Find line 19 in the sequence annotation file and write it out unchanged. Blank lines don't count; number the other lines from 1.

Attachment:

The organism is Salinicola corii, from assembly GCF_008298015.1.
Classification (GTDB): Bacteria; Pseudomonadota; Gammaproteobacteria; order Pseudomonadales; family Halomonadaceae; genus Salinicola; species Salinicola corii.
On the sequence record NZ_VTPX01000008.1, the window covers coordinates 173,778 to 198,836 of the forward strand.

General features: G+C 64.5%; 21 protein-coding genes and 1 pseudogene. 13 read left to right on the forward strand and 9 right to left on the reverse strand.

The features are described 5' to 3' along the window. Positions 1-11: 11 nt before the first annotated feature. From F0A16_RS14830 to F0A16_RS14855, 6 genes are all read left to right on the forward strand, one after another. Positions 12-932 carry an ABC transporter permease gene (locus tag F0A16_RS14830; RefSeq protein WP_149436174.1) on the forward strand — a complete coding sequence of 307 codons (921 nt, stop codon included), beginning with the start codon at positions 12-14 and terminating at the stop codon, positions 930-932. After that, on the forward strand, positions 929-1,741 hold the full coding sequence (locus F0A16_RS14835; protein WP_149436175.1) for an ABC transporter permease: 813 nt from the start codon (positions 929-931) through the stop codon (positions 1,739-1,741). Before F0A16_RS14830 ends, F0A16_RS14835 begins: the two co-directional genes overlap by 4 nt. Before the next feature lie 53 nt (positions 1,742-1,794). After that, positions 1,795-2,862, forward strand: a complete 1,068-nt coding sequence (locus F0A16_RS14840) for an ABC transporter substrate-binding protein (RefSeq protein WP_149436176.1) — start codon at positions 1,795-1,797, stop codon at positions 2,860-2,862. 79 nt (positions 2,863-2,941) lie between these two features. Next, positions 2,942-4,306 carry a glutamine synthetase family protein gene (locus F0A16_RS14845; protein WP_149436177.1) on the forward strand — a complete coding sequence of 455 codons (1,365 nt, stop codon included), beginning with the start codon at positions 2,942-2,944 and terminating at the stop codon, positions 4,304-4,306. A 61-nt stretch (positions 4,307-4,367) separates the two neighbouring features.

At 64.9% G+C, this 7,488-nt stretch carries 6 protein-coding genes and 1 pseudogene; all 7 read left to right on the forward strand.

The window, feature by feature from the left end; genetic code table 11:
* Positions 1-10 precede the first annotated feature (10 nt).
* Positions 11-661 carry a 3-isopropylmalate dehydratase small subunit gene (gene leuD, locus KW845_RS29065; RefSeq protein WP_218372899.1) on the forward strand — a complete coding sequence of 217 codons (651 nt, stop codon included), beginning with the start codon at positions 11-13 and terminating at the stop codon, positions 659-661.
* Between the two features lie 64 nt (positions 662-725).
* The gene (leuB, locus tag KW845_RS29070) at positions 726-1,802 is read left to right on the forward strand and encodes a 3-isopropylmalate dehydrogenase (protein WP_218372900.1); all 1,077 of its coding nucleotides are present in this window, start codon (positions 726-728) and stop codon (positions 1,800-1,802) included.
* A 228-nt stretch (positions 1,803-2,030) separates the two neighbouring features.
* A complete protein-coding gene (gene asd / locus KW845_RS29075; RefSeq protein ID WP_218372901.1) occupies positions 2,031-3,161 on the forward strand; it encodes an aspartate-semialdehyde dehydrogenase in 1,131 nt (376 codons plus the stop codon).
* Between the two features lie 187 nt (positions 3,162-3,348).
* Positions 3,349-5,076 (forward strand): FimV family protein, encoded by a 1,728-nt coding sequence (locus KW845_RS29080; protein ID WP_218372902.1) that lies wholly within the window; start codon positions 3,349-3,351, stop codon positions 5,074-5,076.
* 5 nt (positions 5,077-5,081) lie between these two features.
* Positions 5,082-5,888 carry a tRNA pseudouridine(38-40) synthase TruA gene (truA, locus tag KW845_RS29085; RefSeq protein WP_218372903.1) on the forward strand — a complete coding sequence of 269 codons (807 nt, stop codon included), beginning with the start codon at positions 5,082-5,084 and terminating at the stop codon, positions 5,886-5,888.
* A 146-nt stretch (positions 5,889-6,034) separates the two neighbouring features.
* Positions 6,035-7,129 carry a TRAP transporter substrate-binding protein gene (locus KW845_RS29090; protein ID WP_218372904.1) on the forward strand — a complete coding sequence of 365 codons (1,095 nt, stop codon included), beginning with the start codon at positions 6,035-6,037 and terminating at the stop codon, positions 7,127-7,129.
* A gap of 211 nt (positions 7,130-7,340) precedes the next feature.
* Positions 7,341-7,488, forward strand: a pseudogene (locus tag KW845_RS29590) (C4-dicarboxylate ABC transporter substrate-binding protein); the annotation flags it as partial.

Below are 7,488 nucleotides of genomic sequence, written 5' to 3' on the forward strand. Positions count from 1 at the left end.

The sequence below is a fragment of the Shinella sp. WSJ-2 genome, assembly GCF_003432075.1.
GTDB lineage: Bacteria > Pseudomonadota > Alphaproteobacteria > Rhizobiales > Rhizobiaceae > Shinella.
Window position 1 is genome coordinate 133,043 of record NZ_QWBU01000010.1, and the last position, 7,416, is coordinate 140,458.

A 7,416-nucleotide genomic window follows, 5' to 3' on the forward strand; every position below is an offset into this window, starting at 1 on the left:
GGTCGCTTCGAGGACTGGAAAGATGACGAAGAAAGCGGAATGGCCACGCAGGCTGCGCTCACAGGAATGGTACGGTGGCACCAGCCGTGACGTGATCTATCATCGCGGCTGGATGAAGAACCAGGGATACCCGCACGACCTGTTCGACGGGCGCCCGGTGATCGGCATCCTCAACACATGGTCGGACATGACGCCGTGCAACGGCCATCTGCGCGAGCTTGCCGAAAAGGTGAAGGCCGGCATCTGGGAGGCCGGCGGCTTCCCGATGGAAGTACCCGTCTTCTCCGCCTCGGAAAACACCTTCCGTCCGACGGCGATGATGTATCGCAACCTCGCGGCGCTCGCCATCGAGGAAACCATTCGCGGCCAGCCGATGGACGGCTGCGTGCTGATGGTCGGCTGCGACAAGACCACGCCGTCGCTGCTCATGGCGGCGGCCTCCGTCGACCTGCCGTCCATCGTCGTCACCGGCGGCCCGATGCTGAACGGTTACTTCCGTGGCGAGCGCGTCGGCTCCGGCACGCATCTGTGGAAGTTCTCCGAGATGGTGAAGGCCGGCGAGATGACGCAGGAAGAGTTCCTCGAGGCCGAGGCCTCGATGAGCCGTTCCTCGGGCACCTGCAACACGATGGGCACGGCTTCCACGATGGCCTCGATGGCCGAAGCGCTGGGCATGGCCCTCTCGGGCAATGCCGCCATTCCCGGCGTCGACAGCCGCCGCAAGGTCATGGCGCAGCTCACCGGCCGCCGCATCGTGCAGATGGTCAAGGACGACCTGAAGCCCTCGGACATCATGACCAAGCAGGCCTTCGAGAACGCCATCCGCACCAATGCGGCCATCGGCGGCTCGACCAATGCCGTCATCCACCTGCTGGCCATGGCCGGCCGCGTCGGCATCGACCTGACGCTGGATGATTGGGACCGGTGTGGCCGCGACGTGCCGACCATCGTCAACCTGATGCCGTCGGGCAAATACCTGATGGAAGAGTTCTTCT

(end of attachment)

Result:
* Positions 6,035-7,129 carry a TRAP transporter substrate-binding protein gene (locus KW845_RS29090; protein ID WP_218372904.1) on the forward strand — a complete coding sequence of 365 codons (1,095 nt, stop codon included), beginning with the start codon at positions 6,035-6,037 and terminating at the stop codon, positions 7,127-7,129.